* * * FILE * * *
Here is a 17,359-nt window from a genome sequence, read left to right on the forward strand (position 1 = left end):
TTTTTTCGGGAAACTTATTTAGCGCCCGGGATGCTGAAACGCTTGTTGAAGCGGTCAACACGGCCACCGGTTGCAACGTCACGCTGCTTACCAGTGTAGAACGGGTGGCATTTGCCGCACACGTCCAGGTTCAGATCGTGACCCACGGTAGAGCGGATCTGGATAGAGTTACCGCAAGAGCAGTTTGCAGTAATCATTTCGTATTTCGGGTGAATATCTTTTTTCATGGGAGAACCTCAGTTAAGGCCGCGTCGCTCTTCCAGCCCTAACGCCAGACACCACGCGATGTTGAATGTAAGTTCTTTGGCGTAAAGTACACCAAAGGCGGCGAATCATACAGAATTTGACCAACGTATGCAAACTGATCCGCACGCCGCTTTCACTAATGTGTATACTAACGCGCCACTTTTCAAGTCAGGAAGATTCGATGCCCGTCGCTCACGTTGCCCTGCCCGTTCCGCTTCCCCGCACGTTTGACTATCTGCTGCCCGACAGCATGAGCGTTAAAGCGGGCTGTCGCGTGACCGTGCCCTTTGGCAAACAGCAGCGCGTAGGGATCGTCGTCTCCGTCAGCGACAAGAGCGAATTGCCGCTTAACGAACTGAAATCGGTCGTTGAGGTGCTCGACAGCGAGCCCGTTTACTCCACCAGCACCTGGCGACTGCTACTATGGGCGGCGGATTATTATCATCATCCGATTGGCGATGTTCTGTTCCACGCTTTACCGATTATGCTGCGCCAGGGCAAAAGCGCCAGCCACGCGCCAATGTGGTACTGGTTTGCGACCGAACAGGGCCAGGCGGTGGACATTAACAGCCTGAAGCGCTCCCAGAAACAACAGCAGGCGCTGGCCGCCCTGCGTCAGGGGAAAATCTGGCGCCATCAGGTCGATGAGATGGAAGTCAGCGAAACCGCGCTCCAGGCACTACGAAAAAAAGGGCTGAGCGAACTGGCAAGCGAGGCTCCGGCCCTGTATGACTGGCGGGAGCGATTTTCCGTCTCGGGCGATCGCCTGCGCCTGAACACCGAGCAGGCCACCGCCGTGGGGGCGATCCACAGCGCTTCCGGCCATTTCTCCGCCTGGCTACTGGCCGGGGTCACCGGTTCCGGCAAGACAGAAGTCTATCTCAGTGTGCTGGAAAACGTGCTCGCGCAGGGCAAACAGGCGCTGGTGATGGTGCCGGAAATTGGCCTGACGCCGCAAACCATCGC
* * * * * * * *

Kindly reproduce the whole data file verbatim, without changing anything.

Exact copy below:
Here is a 17,359-nt window from a genome sequence, read left to right on the forward strand (position 1 = left end):
TTTTTTCGGGAAACTTATTTAGCGCCCGGGATGCTGAAACGCTTGTTGAAGCGGTCAACACGGCCACCGGTTGCAACGTCACGCTGCTTACCAGTGTAGAACGGGTGGCATTTGCCGCACACGTCCAGGTTCAGATCGTGACCCACGGTAGAGCGGATCTGGATAGAGTTACCGCAAGAGCAGTTTGCAGTAATCATTTCGTATTTCGGGTGAATATCTTTTTTCATGGGAGAACCTCAGTTAAGGCCGCGTCGCTCTTCCAGCCCTAACGCCAGACACCACGCGATGTTGAATGTAAGTTCTTTGGCGTAAAGTACACCAAAGGCGGCGAATCATACAGAATTTGACCAACGTATGCAAACTGATCCGCACGCCGCTTTCACTAATGTGTATACTAACGCGCCACTTTTCAAGTCAGGAAGATTCGATGCCCGTCGCTCACGTTGCCCTGCCCGTTCCGCTTCCCCGCACGTTTGACTATCTGCTGCCCGACAGCATGAGCGTTAAAGCGGGCTGTCGCGTGACCGTGCCCTTTGGCAAACAGCAGCGCGTAGGGATCGTCGTCTCCGTCAGCGACAAGAGCGAATTGCCGCTTAACGAACTGAAATCGGTCGTTGAGGTGCTCGACAGCGAGCCCGTTTACTCCACCAGCACCTGGCGACTGCTACTATGGGCGGCGGATTATTATCATCATCCGATTGGCGATGTTCTGTTCCACGCTTTACCGATTATGCTGCGCCAGGGCAAAAGCGCCAGCCACGCGCCAATGTGGTACTGGTTTGCGACCGAACAGGGCCAGGCGGTGGACATTAACAGCCTGAAGCGCTCCCAGAAACAACAGCAGGCGCTGGCCGCCCTGCGTCAGGGGAAAATCTGGCGCCATCAGGTCGATGAGATGGAAGTCAGCGAAACCGCGCTCCAGGCACTACGAAAAAAAGGGCTGAGCGAACTGGCAAGCGAGGCTCCGGCCCTGTATGACTGGCGGGAGCGATTTTCCGTCTCGGGCGATCGCCTGCGCCTGAACACCGAGCAGGCCACCGCCGTGGGGGCGATCCACAGCGCTTCCGGCCATTTCTCCGCCTGGCTACTGGCCGGGGTCACCGGTTCCGGCAAGACAGAAGTCTATCTCAGTGTGCTGGAAAACGTGCTCGCGCAGGGCAAACAGGCGCTGGTGATGGTGCCGGAAATTGGCCTGACGCCGCAAACCATCGC